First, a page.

Oakies Blog Aggregator

tanelpoder's picture

Oracle Peformance Visualization…

Coskan Gundogar and Karl Arao have written two interesting articles about Oracle performance analysis and visualization, check these out!

Coskan’s article:

Karl’s article:

Note that in March I will be releasing PerfSheet v3.0, which will have lots of improvements! ;-)

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tanelpoder's picture

Bind Variable Peeking – execution plan inefficiency

In my Beyond Oracle Wait interface article I troubleshooted a test case where an execution plan somehow went “crazy” and started burning CPU, lots of logical IOs and the query never completed.

I have uploaded the test case I used to my new website, to a section where I will upload some of my demo scripts which I show at my seminars (and people can download & test these themselves too):

http://tech.e2sn.com/oracle-seminar-demo-scripts

Basically what I do is this:

  1. I run the query with bind variable values where only a handful of rows match the filter condition. Thus Oracle picks nested loop join (and indexed access path)
  2. Then I run the same query with different bind values, where a lot of rows match the filter condition. Oracle reuses existing execution plan (with nested loops!!!). Oracle ends up looping through a lot of blocks again and again (because nested loop visits the “right” side of the join once for every row coming from the “left” side of the join).

Using nested loops over lots of rows is a sure way to kill your performance.

And an interesting thing with my script is that the problem still happens in Oracle 11.1 and 11.2 too!

Oracle 11g has Adaptive Cursor Sharing, right? This should take care of such a problem, right? Well no, adaptive bind variable peeking is a reactive technique – it only kicks in after the problem has happened!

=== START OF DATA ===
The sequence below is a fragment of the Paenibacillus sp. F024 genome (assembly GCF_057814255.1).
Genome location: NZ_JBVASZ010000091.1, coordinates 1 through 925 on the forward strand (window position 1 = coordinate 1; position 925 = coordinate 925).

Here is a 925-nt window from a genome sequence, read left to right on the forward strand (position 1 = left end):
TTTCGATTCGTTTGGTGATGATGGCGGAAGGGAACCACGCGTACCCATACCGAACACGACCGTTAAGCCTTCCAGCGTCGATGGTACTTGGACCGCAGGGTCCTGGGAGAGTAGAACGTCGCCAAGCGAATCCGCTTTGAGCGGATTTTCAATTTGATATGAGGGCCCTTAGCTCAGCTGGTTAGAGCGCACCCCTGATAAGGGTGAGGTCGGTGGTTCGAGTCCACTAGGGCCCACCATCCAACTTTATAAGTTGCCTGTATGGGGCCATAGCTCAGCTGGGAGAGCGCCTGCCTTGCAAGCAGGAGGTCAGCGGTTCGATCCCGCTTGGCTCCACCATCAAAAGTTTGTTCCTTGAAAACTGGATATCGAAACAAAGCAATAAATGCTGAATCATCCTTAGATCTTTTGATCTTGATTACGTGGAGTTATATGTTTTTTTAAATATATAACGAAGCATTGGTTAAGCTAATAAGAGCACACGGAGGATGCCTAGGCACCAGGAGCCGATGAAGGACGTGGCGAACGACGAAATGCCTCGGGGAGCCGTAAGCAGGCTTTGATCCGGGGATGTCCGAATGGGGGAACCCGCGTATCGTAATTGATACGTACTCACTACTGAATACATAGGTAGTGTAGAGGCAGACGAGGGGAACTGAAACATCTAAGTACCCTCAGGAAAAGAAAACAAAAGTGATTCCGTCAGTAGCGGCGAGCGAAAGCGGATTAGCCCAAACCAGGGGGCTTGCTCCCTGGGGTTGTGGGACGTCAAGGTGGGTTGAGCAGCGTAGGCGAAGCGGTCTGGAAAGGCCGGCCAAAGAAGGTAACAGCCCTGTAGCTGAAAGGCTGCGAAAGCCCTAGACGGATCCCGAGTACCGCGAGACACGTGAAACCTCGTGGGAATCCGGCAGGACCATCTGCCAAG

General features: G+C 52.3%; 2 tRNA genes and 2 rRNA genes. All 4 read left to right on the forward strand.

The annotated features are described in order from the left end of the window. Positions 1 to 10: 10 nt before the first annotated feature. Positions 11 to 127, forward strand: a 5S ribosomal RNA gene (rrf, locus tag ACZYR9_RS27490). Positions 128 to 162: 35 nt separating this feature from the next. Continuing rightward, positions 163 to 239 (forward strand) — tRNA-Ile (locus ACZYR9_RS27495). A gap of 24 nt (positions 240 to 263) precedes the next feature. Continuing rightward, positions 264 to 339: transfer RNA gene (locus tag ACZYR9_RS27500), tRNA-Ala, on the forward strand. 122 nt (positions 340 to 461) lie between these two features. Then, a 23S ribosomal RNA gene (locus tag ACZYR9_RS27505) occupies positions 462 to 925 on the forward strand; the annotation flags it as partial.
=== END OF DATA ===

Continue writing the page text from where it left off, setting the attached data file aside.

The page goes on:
So feel free to download the script, review it and test it out!

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tanelpoder's picture

Bind Variable Peeking – execution plan inefficiency

In my Beyond Oracle Wait interface article I troubleshooted a test case where an execution plan somehow went “crazy” and started burning CPU, lots of logical IOs and the query never completed.
I have uploaded the test case that you can run here (note that it drops and creates tables T1..T5 in your schema):
/ast/02_bind_peeking_nested_loops.sql
Basically what I do is this:
I run the query with bind variable values where only a handful of rows match the filter condition.

tanelpoder's picture

Bind Variable Peeking – execution plan inefficiency

In my Beyond Oracle Wait interface article I troubleshooted a test case where an execution plan somehow went “crazy” and started burning CPU, lots of logical IOs and the query never completed.
I have uploaded the test case that you can run here (note that it drops and creates tables T1..T5 in your schema):
/ast/02_bind_peeking_nested_loops.sql
Basically what I do is this:
I run the query with bind variable values where only a handful of rows match the filter condition.

marco's picture

Small Intermezzo Towards Miracle OpenWorld 2010

Created a small YouTube introduction movie as requested by Moans for the Miracle OpenWorld 2010 event this year. I am happy they more or less resolved their issues with Oracle Legal regarding the naming for the event (see the movie and news section on the Miracle OpenWorld 2010 main page).

Anyway, made a small attempt (in HD) to tell a bit about XML on YouTube.

As said:

    “An exploration in mending and gluing things together, while it absolutely doesn’t make any sense what I am saying, but then again, who cares…its bogus anyway…”

Hope to CU around somewhere this year.

:-)

khailey's picture

Tuning the Application, Database and Hardware


Tuning Example in 3 parts



part 1 - "The Database is hanging!" AKA "the application has problems, good grief"


I wonder if you can imagine, or have had the experience of the application guys calling with anger and panic in their voices saying "the database is sooo slow, you've got to speed it up."
What's your first reaction? What tools do you use? How long does it take to figure out what's going on?
Let's take a look at how it would work with DB Optimizer. When I get a call like this I take a look at the database with DB Optimizer:



I can clearly see that the database is not bottlenecked and there must be a problem on the application.